Curiosity Journal

Curiosity Journal #4 – Transformative Power

Gradually I’m moving toward that possible radio show. This week I’ll submit my application; next week I’ll start my on-air broadcast training.

One feature I’m particularly excited about in my proposal is inviting others to submit their own “curiosity journals” for broadcast on the show. I love the idea of getting others to put their toes into these waters, to come explore alongside me.

Keep your fingers crossed – approval and getting on air are still a long way off…

Listen to Curiosity Journal #4 – Transformative Power. [2 minutes]

Transcript: When I was researching curiosity last year, the most entertaining thing I came across was the Boring Conference. No question. A whole conference dedicated to things like studying teaspoons and tie collections. What a riot!

The basic idea is the more you look at something, the more interesting it gets. It’s called the transformative power of attention. 

I have to say: I buy it.

And I want to bring more of it into my day…So I’m trying to train myself to think more about whatever  I’m looking at –say, a pine cone I’ve just picked up. 

Some things I need an expert source for, like the tree name…but there’s an awful lot that I can figure out if I’m just CURIOUS about it.

Is my little pine cone open or shut (I’ve learned that’s the result of how wet things are — ever notice that??)? 

Are the scales smooth? Are they spiky? Are there other pine cones around — do they all look the same or different? How does it smell? How does it taste?  Well, maybe I won’t do that.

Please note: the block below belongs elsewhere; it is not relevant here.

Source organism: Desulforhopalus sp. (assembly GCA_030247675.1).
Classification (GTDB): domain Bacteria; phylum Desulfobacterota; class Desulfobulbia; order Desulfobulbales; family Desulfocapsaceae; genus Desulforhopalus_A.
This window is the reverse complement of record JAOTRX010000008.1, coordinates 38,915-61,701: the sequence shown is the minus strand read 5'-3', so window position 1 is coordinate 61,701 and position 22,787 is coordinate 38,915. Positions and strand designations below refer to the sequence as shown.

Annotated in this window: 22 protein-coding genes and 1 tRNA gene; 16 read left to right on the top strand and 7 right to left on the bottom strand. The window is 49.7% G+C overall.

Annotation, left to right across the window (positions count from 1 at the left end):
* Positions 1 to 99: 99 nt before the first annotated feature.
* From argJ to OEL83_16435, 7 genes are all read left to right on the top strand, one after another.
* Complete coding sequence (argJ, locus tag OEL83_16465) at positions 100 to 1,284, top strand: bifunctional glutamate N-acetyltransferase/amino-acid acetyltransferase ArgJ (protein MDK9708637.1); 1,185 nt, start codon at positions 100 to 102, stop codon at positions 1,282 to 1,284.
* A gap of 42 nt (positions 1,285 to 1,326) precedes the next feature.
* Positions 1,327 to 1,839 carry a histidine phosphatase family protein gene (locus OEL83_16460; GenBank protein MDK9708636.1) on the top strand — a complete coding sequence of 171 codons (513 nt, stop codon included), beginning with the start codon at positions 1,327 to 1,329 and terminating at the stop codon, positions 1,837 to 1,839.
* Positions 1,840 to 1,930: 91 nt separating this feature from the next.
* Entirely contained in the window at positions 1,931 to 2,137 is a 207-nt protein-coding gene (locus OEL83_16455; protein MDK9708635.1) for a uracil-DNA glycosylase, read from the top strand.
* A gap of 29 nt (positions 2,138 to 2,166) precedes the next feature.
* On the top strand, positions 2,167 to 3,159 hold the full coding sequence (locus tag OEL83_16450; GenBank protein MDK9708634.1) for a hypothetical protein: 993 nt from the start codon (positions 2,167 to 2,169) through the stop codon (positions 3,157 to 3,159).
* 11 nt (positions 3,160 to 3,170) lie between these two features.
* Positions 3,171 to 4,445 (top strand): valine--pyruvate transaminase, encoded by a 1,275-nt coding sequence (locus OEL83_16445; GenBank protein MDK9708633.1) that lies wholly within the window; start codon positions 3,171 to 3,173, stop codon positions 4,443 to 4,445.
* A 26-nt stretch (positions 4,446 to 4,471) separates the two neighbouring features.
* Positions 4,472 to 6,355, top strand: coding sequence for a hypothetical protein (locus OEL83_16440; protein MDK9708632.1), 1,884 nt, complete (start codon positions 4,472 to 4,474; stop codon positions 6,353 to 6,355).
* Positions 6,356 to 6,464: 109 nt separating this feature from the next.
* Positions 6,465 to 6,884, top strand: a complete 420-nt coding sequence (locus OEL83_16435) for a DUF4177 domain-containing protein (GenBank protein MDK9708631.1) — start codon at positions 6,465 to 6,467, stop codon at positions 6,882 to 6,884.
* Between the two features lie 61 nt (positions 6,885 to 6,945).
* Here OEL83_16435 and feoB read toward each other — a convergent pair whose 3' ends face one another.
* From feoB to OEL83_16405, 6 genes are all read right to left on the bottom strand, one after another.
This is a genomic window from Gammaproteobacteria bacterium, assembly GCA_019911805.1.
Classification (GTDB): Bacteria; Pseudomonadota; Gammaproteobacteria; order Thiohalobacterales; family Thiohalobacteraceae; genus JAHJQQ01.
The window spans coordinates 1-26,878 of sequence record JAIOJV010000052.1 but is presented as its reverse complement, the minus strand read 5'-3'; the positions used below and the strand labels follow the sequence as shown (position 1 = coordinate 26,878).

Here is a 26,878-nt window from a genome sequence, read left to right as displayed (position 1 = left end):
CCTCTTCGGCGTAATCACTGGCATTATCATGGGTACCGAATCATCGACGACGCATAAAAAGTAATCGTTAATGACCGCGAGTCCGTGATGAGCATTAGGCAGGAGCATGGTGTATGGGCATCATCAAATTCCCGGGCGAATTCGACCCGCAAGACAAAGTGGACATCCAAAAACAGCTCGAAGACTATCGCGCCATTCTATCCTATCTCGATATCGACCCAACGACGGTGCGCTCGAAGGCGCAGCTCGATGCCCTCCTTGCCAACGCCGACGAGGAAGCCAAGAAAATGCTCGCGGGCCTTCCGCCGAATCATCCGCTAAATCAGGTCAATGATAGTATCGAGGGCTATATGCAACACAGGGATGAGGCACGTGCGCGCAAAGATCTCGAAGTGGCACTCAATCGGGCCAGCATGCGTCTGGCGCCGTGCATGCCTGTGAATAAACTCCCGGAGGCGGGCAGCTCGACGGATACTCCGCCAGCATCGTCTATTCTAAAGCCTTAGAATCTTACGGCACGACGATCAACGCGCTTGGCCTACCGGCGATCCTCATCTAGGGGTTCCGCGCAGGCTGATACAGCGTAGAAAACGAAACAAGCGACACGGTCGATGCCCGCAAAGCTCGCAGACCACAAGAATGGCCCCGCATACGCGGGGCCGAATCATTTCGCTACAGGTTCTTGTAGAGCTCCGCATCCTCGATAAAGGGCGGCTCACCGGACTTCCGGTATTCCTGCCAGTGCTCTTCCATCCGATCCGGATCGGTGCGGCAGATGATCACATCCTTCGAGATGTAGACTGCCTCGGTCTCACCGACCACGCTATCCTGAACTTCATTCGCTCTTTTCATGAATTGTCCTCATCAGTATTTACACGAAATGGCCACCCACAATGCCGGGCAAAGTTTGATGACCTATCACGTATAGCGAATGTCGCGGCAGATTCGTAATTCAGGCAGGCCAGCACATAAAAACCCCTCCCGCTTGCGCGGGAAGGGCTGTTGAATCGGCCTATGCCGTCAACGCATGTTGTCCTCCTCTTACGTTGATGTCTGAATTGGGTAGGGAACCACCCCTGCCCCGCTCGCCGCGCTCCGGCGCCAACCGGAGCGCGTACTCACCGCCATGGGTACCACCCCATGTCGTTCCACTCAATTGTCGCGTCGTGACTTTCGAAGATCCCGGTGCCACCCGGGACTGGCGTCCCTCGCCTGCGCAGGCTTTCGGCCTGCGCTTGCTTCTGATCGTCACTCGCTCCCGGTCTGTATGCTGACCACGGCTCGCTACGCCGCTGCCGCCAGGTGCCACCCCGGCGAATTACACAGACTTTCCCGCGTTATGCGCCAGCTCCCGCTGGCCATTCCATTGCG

Where’s the source tree? Are there a lot of them? How do they grow? 

Are they big and tall?  Fat and squat? 

Does it look like squirrels or something else has been munching away? If not, why not?

How does the bark feel? What do the needles smell like? Is this the kind of tree that oozes sap all over everything?

Suddenly, without knowing much about my pine cone, I know a lot about my pine cone. I’m starting to like my pine cone.  

Let’s hear it for that transformative power….


Love’s Iterations

Pick a day, any day. Pick a day and look for the love in it. I chose Wednesday.img_1677

Wednesday night I was in a cool little club, with a cozy little crowd, on a bitterly cold night, grooving to a rocking hot performance, and the love count was piling up. Not just the love songs and devoted groupies, although there were plenty of those, what I was noticing was the other love stuff.

AJ Smith is a local boy making it in the Big Apple. He’d come to launch his latest EP. He’s doing what he loves. [ding!]